Cataracts in Dogs
Glaucoma is a condition in which the pressure within the eye becomes elevated. It is often very painful and is a leading cause of blindness in dogs. Glaucoma may be a primary disorder or secondary (the result of other disease within the eye).
In the normal eye, a fluid called aqueous humor is produced by a portion of the eye known as the ciliary body. Normal aqueous humor flow within the eye maintains a stable intraocular pressure (IOP) and also carries nutrients to (and waste products from) those portions of the eye that do not contain blood vessels, such as the lens and the cornea. Aqueous humor leaves the anterior chamber of the eye through the filtration angle. When the outflow of aqueous humor is obstructed, fluid builds up and leads to an elevated IOP. Normal IOP in dogs ranges from 15 to 25 mmHg.
Primary glaucoma can be classified as narrow angle (in which the filtration angle is narrow and does not allow adequate outflow of aqueous humor), open angle (filtration angle appears normal but outflow is likely obstructed by a deeper structure), or goniodysgenesis (in which the filtration angle has not developed normally). Primary glaucoma is often a bilateral disease (both eyes are affected, although often one at a time) and is likely inherited.
Secondary glaucoma occurs as the result of other intraocular disease, such as anterior uveitis (inflammation of the iris, ciliary body and or choroid), lens luxation or subluxation (the lens has moved out of its normal position in the eye), trauma, cataract, or neoplasia (cancer).
Glaucoma may be acute (a sudden rapid rise in IOP with no previous signs) or chronic (progressive but not necessarily apparent immediately). Although patients with chronic glaucoma may not have the pronounced sudden onset of signs, they are still likely painful and develop blindness.
Vision loss may occur more quickly if there is a sudden profound rise in IOP versus a gradual increase. Blindness results when the IOP leads to damage of the cells in the back of the eye that are responsible for vision or direct damage to portions of the optic nerve.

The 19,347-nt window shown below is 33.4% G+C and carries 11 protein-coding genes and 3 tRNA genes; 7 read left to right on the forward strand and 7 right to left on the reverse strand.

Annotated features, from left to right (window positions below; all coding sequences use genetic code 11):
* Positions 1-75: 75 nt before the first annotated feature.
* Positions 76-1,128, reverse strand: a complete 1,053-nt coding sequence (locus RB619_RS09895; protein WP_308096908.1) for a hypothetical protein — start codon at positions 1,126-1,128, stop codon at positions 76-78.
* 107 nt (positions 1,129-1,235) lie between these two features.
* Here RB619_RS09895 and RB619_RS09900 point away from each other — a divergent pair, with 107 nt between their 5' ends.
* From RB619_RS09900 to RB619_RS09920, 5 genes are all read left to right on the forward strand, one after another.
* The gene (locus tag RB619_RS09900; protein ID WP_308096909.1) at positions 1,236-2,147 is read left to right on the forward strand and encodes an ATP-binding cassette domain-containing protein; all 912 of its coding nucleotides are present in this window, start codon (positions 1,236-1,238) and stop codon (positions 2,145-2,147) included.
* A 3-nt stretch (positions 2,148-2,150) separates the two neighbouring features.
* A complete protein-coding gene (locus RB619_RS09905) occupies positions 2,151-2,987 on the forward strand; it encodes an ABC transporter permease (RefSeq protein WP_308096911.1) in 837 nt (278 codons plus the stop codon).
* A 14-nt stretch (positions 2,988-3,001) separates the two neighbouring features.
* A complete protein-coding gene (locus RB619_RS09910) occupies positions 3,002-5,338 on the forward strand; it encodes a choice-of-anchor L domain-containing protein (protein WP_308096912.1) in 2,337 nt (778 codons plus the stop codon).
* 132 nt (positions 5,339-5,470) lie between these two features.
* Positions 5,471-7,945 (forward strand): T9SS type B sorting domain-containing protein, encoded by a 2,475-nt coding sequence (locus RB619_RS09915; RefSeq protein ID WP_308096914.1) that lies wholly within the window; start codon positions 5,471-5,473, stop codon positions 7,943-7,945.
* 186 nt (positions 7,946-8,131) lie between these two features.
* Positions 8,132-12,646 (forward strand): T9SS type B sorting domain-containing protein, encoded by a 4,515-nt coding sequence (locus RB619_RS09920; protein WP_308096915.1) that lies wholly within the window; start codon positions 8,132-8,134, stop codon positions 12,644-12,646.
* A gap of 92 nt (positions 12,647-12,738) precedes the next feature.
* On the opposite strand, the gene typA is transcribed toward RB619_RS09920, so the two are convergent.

Common name: Cataract, Lens opacity, Cloudy eye
Scientific name: Cataract
Most cataracts in dogs are hereditary. Breeds that are predisposed to primary cataract formation include English Cocker Spaniel, Cavalier King Charles Spaniel, West Highland White Terrier, Miniature Schnauzer, Boston Terrier, Golden Retriever, American Cocker Spaniel, Miniature Poodle, and others. The age of onset of primary cataract formation varies by breed and may occur as early as at a few months of age to several years old. Dogs with hereditary cataracts are usually affected in both eyes. Cataracts that form secondary to other diseases do not necessarily have a breed predilection or typical age of onset.
Cataracts are common in dogs and are a significant cause of vision loss.
There is no known geographic distribution.
Clinical signs (primary, most to least frequent, scientific term, synonyms)
Lens opacity (cloudy appearance to the eye) Vision impairment (dog bumps into furniture, seems startled when approached from behind).
Clinical signs (secondary, most to least frequent, scientific term, synonyms)
If secondary to diabetes mellitus, signs of primary disease may include polyuria (increased urination), polydipsia (increased drinking), and weight loss Blepharospasm (squinting eye) if concurrent uveitis (primary or secondary) If secondary to other systemic disease, may see signs of primary disease process.
Causes (scientific, common term)
Hereditary – most common cause, Diabetes mellitus, Uveitis (inflammation in the iris, ciliary body, and/or choroid) may lead to or result from cataracts, Nutritional deficiency, Radiation, Secondary to other intraocular disease (progressive retinal degeneration).
Organ system affected (most to least affected)